I have huge respect for Trish. I could listen to her talk all night because I love her intelligence and warmth and, truly, her perspective on the world. I also have to add here that she gets up daily at 4:30 in order to have time for exercise (she’s a competitive race walker and former ballerina), and time to quietly read the paper over coffee, and time to get to work by 7. And she still volunteers for numerous organizations and causes, socializes a lot, and sees family all over the country. She’s also old, well past most people’s retirement age, and just took a new, higher level job–in the dean-of-a-major-educational-institution-category–committing to many more years of working. Hats off! Really. She’s amazing. And driven. And totally thrilled. And I’m thrilled for her.

But all that could make me crazy. Could maybe do it, could maybe thrive, could maybe enjoy and maybe even rock. But.

More importantly, that’s not my chosen way of living. Not anymore. Emphasis on chosen. (Chosen now, anyway.)

It wasn’t exactly chosen then, but now it totally is. Okay, will take that. Without stickiness, without apology. So I should be able to answer the question better!  Not so much floundering next time, babe. ‘k?

So I was thinking about all that this morning. Then I read Anne Lamott. Always a great read. Here are some excerpts from her musings this morning:

I love not writing books.

[Then she writes all about the angst of the book publishing/editing process, what happens when the book hits the street and gets reviewed, accepted, rejected and how your self esteem is all wrapped up in that… very interesting, but not relevant to the topic at hand.]

But within a week of Small Victories hitting the NY times bestseller list, which is the golden calf of publication, for which we writers perform baby goat sacrifices, people started asking, What are you going to do next?

Well. See, that’s the thing. What I want to do is write for free, write for you, write for me, be a part of trying to save the world for my son and grandson and my Sunday School kids. I can do this at Facebook, and would like to–walk away from the world of New York publishing, while remaining close to my agent and editor and the people at Riverhead Books, whom I adore. I have written and published 16 books, told you everything I know so far about God, Grace, families, truth, our souls, our healing, coming through, how we become resurrection stories; and writing. I have mentioned Shitty First drafts thousands of times, and that laughter is carbonated holiness. It’s all already on paper.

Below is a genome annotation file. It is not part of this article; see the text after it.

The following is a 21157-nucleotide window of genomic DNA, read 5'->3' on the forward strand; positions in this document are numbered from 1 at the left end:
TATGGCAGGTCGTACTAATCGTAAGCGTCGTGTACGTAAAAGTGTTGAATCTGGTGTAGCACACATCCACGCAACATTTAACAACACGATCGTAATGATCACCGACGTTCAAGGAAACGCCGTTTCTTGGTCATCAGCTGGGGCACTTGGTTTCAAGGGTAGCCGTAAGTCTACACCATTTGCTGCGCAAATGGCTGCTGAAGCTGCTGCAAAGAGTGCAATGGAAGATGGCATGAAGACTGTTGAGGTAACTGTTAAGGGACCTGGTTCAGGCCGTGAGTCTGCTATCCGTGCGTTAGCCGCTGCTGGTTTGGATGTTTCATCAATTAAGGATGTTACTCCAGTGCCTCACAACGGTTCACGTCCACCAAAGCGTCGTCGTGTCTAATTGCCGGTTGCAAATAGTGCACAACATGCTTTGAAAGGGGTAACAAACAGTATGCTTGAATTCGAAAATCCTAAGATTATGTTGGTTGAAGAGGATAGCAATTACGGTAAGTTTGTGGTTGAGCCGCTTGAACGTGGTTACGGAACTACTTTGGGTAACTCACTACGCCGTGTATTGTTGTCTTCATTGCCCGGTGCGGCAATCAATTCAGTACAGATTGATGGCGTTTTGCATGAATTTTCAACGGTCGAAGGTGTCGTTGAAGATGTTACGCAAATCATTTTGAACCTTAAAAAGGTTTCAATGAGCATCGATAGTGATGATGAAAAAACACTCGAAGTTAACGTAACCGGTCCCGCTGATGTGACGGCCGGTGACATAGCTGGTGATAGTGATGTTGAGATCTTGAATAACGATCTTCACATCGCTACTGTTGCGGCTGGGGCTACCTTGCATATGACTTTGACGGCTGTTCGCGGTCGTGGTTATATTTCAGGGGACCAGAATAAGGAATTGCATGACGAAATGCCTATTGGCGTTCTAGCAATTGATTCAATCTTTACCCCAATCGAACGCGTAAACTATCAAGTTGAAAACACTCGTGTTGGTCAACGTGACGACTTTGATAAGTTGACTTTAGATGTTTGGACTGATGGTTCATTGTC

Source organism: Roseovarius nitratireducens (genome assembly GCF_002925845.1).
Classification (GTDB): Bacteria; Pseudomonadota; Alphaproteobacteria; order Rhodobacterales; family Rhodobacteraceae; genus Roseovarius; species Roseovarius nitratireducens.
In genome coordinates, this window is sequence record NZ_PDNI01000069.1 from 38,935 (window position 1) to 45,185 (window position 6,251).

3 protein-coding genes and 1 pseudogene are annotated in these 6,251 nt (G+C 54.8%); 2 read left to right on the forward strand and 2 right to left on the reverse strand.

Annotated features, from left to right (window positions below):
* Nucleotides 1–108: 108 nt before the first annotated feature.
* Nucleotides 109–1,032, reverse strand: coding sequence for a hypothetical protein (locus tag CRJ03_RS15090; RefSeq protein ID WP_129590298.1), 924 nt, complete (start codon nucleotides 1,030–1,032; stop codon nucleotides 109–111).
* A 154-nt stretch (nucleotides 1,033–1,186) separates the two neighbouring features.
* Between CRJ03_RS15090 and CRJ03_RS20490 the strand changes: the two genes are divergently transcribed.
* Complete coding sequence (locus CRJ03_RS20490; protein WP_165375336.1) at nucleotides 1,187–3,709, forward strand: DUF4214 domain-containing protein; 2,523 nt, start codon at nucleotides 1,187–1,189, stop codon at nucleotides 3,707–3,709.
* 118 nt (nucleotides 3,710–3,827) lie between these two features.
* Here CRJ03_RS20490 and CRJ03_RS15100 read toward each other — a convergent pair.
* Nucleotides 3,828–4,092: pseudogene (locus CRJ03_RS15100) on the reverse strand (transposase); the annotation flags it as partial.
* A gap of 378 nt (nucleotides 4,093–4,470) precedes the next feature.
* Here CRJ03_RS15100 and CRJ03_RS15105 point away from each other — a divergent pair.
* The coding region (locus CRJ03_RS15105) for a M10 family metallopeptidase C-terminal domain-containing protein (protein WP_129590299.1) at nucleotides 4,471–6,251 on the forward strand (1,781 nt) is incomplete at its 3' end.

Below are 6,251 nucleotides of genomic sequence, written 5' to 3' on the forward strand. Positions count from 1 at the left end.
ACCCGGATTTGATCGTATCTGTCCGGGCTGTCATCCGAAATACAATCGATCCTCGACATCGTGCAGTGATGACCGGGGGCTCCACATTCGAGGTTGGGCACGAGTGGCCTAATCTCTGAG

People who love me are trying to think of a book that I could write next, that would also do well with the public and make money. I was trying to think of a new book, too–but then I had a moment of clarity, and knew I would only be doing it for the money, and because I struggle with an addiction to people-pleasing. And I was raised to believe my self-worth depended on pleasing and impressing people in power positions. But that was then.

Now I want to write at Facebook, and maybe be of that kind of service in the world. I want to work on union with God, with Goodness, with loving Energy. I want to help raise my grandchild, and yours, and be a kind a kind of goofy birth coach and listener. I want to help us keep our heads above above water, in these devastating times, both in the world, and in our little galaxies. I don’t give a shit what Michiko Kakutani thinks about my work. Of course I somehow need to make a living, but maybe God, the Cosmic Muffin, will come up something. God always makes a way out of no-way.

I’m not saying I’ll never write another book. I’m just saying I don’t know what I’m doing right now, except writing for you here, and wanting to be of service in the world–partly because God tells me to, and partly because it is the only way to fill up. If we want to have loving feelings, we need to do loving things. So could we all pick up litter today, even though there will be more tomorrow, and take care of the most vulnerable people we know and meet–the poor, the elderly, kids, ourselves. And maybe not know what else we are doing–together?

What I read in her comments is that life matters more in the space around you than out in big, judgmental world. That we should be focused in ways that are near and dear and true. Whatever that means to you. I love the fact that she is a writer. I have zero fantasies that my writing will touch the vast and extensive audiences that her writing does, nor that I have anywhere near the talent. That is not relevant here. What she writes so well about, and what has become very clear to me, is that it’s more about process, about the journey, it’s about intention, joy, compassion, inner compassion, inner peace.

Winter in Winters

January 23, 2015

Met my buddy Carrie in Winters for lunch. She’s the new-ish executive director of Putah Creek Council.

T’was nice.

I can recommend the tortilla soup at the Putah Creek Cafe.

Some shots on my way home..

In town:


Out of town… a leafless orchard:


And looking back toward Winters on Rd 32:


Mray Ree Relp Roo?

January 22, 2015

Nothing takes the sting out of car repair like eager, if slobbery, counter help.


Let me see what we did the last time you came in…


Yup, you need new tires.

Rah Roh.